When looking at Loesser and Burrow’s musical, It’s important to acknowledge that first and foremost, the musical is a satire. Its inspiration is a satirical “self-help” book of the same title that was intended to poke fun at both the hypocrisies of office politics and of self-help books in general. J.Pierrepont Finch and his brotherhood of men are funny precisely because they are recognizable, if exaggerated, types – the clever conniver, the clueless boss, the brown-nosing yes man. But the underlying assumption about all of the men in this workplace is that they belong there. The women of this world are types too – the spinster, the sweetheart, the gold digger. But the underlying cultural assumption at the time this musical was first produced was that women mainly belonged in the kitchen, not in the corporate board room.
When we look at How to Succeed in Business … through today’s lens, we look at it with very different assumptions about women’s place in business and society at large. No longer do the Smittys, Rosemarys and Hedys of the world have to limit their dreams to children, a house with a white picket fence and a husband who earns (and controls) all the money, the opportunities and the accolades. The glass ceiling that kept women in the steno pool has fractured and women have risen far beyond what Smitty, Rosemary and Hedy could have ever imagined.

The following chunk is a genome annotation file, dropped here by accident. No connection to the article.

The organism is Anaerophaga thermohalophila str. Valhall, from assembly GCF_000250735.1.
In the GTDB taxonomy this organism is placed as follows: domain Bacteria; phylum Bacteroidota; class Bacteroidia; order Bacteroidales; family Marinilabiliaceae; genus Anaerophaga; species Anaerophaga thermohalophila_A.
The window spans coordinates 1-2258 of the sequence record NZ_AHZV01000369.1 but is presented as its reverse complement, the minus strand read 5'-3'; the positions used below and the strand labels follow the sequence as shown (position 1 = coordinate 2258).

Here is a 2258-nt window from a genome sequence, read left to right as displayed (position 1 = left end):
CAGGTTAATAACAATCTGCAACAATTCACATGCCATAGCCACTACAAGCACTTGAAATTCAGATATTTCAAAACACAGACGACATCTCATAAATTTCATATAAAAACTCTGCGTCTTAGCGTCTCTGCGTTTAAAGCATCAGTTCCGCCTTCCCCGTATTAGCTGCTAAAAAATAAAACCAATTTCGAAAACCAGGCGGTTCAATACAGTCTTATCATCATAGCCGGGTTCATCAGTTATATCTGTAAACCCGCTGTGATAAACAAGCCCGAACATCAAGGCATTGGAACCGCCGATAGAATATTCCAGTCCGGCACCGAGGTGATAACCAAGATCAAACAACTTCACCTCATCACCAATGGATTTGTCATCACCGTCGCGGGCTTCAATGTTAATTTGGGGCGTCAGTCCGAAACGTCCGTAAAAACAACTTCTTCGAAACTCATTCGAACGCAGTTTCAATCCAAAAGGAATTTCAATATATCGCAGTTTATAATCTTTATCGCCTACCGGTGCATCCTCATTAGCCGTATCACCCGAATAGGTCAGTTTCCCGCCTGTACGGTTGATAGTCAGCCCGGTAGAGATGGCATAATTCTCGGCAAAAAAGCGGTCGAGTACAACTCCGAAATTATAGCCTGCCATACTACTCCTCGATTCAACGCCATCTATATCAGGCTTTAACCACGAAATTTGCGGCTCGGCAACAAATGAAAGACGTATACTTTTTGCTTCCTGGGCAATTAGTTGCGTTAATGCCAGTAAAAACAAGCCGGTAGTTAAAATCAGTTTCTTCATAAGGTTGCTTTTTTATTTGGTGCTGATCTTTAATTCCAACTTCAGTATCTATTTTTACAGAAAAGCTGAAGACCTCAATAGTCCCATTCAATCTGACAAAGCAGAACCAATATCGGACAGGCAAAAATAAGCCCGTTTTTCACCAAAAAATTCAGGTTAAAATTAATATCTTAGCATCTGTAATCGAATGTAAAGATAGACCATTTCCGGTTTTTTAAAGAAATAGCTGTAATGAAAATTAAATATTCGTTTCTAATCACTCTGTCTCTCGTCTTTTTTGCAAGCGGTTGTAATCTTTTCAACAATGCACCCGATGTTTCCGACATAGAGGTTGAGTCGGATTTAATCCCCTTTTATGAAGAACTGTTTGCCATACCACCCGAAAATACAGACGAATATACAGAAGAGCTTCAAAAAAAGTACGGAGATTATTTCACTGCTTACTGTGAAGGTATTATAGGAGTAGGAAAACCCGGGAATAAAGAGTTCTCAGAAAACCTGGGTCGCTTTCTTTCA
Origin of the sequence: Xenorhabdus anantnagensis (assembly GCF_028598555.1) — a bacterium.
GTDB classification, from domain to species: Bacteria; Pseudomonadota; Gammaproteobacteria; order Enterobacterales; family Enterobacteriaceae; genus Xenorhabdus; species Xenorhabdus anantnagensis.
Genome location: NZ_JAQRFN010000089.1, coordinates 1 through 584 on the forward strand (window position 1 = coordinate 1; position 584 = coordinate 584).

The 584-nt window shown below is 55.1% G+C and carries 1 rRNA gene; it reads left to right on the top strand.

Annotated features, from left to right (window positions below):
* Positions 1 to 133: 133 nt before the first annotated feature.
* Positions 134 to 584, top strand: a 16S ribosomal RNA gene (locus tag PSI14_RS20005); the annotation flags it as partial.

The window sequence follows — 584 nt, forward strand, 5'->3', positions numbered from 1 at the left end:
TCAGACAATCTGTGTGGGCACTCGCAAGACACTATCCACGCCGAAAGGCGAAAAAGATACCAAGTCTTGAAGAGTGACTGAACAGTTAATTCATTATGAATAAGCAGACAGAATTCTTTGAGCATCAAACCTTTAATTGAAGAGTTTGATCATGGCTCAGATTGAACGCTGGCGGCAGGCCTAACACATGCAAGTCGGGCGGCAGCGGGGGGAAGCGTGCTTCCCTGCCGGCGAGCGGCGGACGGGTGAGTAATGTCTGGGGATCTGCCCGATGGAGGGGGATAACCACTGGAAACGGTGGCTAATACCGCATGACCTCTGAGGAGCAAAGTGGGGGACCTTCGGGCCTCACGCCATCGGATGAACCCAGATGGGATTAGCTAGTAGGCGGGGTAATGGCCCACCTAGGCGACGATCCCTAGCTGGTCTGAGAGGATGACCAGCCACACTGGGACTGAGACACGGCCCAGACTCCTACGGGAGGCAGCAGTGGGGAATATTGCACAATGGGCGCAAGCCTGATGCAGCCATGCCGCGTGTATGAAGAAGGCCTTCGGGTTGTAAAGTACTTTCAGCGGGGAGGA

By GRETCHEN DOUMA, Contributing Writer How to Succeed in Business Without Really Trying Photo by Mark Kitaoka
Photo of Supreme Court Justices Sotomayor, Ginsburg, Kagan courtesy The New York Times (Credit: Steve Petteway, Supreme Court, via Associated Press)
Photo of Steinem, Chisholm, Friedan courtesy The Washington Post (Credit: Charles Gorry/AP)